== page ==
res.status(200).send('Minecraft Server Started! You are now spending REAL MONEY! <br />' + 'The IP address of the Minecraft server is: ' + server_ip + ':25565<br />Your IP address is ' + callerip + '<br />A Firewall rule named ' + fwname + ' has been created for you.' );
};

NOTE: To build the stop function, simply swap the startInstance() function with the stopInstance() function, and change the status.send response text. This code is intentionally very basic and designed to keep this example simple. Feel free to experiment and add features; that’s the entire point of this series!

To break down the functionality:
start-minecraft-server begins by starting the Minecraft server’s VM. Next, it records the requestor’s IPv4 address, and automatically creates a VPC Firewall rule to allow external access to the Minecraft server from there. This means that the person who starts the server automatically has access to connect to it. 

Then, it displays a few messages back to the browser window. Specifically, it gives a message that the server started successfully and that you’re spending real money to run it. It also returns the exact IP address and port of the Minecraft server. This lets your kids know what to type into their Minecraft client to join and play on the server.

stop-minecraft-server is more straightforward. It simply tells the virtual machine to stop. Since the VM’s shutdown-script logic backs up the game files on shutdown, this is all you need to cleanly stop the server. You can also have it send a message back to the browser, letting the kids know that the server is now shutting down. 

Requirement #2: Security

Playing Minecraft is just more fun with friends. Ideally, it should be easy to let other players join the game, without granting access to the public. Whether it’s hackers, griefers, denial of service (DoS) attacks, or malicious code in general, there’s just too much risk involved in running a publicly accessible server. Firewalls exist for a reason, and we want to take advantage of them on GCP.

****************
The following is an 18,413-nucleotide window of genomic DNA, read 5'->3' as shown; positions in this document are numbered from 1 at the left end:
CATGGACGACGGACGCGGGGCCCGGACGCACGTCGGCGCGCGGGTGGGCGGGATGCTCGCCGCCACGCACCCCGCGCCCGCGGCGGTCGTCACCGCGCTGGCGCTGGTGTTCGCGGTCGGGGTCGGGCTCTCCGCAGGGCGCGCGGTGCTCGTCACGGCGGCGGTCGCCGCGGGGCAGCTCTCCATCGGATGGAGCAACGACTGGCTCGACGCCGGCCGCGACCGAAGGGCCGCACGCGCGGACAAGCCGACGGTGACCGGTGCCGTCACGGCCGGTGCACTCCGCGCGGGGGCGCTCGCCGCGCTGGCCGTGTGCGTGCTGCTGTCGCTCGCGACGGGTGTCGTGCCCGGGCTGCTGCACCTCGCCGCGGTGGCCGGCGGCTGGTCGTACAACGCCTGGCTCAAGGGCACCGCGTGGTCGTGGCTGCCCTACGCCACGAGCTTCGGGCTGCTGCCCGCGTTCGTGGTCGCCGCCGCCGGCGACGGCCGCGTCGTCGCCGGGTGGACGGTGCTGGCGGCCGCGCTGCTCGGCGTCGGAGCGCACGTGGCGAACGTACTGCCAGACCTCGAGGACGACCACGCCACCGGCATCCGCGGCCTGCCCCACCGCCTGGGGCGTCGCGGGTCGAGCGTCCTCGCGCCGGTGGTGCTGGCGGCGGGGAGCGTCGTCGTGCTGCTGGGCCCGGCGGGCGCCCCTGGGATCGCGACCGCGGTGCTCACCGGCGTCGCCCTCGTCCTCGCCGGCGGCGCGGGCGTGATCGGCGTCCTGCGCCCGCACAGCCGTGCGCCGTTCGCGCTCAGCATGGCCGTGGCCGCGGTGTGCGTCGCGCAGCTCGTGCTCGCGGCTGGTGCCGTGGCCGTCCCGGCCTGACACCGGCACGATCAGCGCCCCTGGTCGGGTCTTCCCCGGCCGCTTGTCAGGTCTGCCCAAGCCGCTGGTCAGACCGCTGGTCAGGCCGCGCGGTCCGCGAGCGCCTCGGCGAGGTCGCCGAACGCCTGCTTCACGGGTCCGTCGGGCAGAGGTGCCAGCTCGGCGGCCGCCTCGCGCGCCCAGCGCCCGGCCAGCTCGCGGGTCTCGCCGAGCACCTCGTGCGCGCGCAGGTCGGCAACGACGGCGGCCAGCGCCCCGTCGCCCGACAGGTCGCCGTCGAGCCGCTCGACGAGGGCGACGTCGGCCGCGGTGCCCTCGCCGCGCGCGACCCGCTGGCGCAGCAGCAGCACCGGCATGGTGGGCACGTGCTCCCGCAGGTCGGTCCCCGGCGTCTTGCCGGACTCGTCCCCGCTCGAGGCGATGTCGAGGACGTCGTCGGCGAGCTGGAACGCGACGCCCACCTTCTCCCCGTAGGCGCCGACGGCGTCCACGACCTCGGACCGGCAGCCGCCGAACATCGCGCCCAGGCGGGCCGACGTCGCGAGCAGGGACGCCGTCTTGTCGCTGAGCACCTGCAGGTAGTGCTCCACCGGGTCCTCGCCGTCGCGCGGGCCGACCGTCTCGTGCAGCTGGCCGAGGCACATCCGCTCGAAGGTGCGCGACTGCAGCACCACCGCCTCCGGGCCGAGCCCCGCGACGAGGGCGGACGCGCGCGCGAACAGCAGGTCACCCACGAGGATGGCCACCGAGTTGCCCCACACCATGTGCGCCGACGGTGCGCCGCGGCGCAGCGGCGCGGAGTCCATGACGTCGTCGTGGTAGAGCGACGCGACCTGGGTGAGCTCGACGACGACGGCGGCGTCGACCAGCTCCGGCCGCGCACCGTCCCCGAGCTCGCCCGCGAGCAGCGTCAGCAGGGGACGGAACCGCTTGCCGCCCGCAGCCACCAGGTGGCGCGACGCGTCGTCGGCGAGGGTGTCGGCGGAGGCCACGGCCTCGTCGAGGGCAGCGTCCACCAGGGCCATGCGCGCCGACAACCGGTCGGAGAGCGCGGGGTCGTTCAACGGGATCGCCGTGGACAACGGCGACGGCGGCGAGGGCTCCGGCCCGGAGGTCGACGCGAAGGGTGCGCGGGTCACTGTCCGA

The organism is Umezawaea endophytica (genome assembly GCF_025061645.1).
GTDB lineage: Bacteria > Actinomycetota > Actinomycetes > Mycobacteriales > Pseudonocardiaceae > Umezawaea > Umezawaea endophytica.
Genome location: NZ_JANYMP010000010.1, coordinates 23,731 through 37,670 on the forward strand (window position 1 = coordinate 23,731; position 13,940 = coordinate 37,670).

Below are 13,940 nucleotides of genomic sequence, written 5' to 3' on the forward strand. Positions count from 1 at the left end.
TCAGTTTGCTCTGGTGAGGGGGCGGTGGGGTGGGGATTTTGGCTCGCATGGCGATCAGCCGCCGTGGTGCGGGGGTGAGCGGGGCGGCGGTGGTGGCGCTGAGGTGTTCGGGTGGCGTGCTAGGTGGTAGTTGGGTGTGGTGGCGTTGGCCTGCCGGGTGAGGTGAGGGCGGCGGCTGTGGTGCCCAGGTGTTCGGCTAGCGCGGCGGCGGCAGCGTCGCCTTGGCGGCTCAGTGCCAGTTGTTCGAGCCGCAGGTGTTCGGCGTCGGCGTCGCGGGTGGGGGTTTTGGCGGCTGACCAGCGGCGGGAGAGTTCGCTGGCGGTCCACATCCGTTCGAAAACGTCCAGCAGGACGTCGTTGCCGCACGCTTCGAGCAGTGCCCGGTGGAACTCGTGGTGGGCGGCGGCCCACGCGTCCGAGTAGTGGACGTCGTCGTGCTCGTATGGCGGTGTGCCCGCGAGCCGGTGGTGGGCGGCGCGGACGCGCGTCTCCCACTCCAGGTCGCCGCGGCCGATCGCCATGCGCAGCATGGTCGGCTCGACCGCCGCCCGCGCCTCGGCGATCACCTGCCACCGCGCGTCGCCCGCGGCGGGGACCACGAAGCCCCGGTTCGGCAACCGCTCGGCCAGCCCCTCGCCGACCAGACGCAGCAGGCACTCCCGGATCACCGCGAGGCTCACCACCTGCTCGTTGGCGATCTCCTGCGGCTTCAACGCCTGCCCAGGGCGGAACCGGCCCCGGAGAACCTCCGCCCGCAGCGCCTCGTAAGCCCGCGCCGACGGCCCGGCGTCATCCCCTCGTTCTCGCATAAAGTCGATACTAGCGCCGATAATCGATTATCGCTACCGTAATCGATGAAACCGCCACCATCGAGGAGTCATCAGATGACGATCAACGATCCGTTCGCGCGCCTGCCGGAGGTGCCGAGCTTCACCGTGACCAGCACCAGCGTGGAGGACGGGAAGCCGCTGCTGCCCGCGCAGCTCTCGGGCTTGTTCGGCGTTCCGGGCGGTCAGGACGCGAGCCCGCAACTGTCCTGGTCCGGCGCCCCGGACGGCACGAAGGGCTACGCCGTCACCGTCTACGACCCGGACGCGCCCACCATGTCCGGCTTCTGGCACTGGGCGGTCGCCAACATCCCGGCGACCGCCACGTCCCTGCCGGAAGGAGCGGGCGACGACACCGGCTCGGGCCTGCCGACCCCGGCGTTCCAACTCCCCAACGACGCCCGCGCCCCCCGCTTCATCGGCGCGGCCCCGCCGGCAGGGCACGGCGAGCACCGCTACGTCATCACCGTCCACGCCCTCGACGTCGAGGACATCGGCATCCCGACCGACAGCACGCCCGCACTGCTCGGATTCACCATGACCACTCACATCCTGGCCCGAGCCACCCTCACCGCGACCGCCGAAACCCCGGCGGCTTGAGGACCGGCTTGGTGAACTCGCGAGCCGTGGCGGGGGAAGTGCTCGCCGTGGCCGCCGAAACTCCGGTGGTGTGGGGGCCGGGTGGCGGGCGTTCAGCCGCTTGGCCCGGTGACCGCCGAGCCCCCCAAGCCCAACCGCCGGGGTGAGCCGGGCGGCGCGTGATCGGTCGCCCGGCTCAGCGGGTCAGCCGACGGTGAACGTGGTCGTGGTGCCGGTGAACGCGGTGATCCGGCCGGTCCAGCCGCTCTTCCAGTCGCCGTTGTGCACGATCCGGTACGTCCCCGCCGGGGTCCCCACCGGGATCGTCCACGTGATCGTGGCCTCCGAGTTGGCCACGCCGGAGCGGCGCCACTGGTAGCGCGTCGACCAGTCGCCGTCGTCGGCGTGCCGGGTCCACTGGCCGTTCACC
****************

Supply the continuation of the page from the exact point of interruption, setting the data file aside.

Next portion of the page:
The basic “add a friend” functionality is easy to build and use. First, you need to build a cloud function called add-a-friend, which is triggered by clicking on a URL. When this happens, it captures the user’s IPv4 address and creates a firewall rule in the VPC to allow access to the Minecraft server from that user’s IP. It then displays the IP address and port of the server back to the browser that friends can use to connect. Now, when your kids want to play with friends, they can simply start the server, share the add-a-friend URL with their friends, and start playing! 

The following gcloud commands will create the cloud function to add friends to the firewall.

  /**
* Create the VPC Firewall Rule to allow the function caller to access the Minecraft server
*/
var http = require('http');
var Compute = require('@google-cloud/compute');
var compute = Compute();
var fwname = 'minecraft-fw-rule-'+Math.floor(new Date() / 1000);
 
exports.makeFWRule = function makeFWRule(req, res) {
 // Record the function caller's IPv4 address
 console.log(JSON.stringify(req.headers));
 sourceIp = req.get('X-Forwarded-For');
 let callerip = req.query.message || req.body.message || sourceIp;

// Set the Firewall configs
 const config = {
   protocols: {tcp: [25565]},
   ranges: [callerip + '/32'],